If we look carefully at the present situation, one can only conclude that the media are at the service of oligarchs. They are their instruments of domination and subjection in support of their own interests, which is sufficient reason to hope that the legislation now under consideration in Parliament will put an end to the patrimony of the oligarchy and transform it into the property of all Bolivians.
The monopolies are coming to an end
The Telecomunications Law will replace existing legislation and regulate the technical functioning of audiovisual media. It is possible that some time in the future, some thought will be given to another Media Legislation which could regulate the content and legal exercise of communicators, beginning with the owners, who at the present time, for the most part, have nothing to do with journalism. We hope for an auspicious labour on the part of legislators who must be able, without fear, to continue with consultations and technical advice as necessary.
On being approved promptly, the Telecomunications Legislation will put an end to the neoliberal control that has been in force for fourteen years, as well as to the chaotic disorder among frequencies assigned and in the content of radio stations that are more than a thousand in number and television stations that number some five hundred channels.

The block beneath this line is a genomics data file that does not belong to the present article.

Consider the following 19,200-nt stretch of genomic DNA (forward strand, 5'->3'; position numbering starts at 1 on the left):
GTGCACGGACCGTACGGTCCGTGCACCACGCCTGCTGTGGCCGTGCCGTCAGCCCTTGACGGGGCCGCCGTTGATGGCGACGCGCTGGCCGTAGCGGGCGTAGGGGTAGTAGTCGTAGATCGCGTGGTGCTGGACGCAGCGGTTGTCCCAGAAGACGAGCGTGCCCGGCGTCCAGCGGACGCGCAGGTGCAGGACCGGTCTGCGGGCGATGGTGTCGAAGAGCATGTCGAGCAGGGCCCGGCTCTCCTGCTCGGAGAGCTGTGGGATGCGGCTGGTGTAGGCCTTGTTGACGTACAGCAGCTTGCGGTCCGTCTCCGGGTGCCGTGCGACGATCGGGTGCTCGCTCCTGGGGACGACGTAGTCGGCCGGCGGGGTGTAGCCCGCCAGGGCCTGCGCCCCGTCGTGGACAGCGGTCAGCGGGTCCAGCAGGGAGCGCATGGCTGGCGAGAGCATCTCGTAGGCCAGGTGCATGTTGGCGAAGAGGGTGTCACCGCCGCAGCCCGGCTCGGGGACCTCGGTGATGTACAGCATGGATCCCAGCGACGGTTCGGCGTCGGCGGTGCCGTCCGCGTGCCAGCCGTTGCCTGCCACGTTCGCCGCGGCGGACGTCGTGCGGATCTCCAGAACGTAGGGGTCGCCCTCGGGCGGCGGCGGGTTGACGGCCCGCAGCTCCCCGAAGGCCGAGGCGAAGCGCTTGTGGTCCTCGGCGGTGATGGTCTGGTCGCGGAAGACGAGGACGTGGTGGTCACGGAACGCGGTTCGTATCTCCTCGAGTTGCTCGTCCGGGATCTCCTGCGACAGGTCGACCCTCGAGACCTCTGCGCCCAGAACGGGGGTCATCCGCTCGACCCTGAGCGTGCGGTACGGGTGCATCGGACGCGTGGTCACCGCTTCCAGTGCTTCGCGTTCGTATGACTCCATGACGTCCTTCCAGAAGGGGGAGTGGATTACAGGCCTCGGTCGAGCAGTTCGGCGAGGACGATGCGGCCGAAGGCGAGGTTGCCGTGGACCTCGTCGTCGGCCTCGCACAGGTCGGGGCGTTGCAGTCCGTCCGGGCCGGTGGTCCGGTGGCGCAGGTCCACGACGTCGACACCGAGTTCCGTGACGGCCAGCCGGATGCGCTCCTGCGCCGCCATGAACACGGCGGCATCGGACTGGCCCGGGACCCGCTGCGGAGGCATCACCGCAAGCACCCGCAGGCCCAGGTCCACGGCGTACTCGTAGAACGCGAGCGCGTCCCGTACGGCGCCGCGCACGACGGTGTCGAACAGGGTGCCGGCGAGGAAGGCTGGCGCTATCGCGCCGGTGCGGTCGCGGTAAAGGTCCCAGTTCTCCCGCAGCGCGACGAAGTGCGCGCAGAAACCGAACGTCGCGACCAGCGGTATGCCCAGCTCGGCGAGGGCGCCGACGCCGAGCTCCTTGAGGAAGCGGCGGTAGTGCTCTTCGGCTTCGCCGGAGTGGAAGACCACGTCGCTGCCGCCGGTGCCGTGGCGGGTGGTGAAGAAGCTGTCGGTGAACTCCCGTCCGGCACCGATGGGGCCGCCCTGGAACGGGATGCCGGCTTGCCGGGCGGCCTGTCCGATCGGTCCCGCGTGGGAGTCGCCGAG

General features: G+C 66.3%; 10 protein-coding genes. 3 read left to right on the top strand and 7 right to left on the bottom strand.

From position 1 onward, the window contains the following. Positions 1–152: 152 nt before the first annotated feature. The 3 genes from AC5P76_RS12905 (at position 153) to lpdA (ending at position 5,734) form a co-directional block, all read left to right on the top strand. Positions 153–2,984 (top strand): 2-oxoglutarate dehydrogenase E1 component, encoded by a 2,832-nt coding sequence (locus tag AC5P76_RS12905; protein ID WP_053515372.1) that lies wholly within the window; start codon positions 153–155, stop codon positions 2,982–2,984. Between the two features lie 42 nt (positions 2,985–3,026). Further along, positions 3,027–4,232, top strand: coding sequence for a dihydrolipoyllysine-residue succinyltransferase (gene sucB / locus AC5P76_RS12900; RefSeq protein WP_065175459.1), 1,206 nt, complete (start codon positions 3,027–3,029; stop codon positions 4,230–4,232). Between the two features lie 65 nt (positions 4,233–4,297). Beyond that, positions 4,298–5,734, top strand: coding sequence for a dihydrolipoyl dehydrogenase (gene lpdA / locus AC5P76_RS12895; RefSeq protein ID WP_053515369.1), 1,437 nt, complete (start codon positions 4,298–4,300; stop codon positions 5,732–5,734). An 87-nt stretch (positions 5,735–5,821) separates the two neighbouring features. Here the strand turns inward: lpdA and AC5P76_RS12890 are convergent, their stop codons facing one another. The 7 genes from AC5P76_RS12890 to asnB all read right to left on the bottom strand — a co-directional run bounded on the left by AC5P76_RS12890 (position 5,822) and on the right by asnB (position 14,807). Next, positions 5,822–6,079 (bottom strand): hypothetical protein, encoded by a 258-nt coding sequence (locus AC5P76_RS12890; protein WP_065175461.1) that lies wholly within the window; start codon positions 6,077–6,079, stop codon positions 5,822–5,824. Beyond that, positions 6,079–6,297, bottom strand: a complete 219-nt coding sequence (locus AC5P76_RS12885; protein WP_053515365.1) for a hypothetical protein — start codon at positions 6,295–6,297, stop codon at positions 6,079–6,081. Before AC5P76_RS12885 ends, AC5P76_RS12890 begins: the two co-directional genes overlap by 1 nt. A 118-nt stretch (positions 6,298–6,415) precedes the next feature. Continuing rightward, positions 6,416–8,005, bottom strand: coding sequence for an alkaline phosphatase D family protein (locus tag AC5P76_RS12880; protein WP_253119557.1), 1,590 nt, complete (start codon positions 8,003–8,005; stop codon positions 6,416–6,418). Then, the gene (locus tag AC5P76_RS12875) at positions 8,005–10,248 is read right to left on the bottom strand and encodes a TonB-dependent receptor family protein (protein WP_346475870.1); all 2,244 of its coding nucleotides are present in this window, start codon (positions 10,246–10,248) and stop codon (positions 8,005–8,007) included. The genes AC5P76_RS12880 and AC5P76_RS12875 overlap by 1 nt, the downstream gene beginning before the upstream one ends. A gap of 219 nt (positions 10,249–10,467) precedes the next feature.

Three television networks have accumulated an enormous power to manipulate public opinion, at the service of sectarian political interests and in fierce opposition to real change towards inclusion which may be seen for the first time in Bolivia. Who are the proprietors and what interests do they represent? Here they are:
Its proprietor is the businessman and politician of Croat origin, Ivo Kuljis Füchner. He forms part of a society with Gonzalo Sáchez de Lozada (MNR – Nationalist Revolutionary Movement), Carlos Palenque (CONDEPA – Patriot Awareness), Johnny Fernández (UCS – Solidarity Civic Union) and Manfred Reyes Villa (NFR – New Republican Force). As a politician he was a failure, but he obtained significant benefits for his enterprises.
In the business world, he is involved in successful operations in banking, the supermarket chain Hipermaxi, the meat-processing operation Fridosa, Kupel industries, cattle raising on a large scale, exportation of soya, real estate and educational institutions, among others.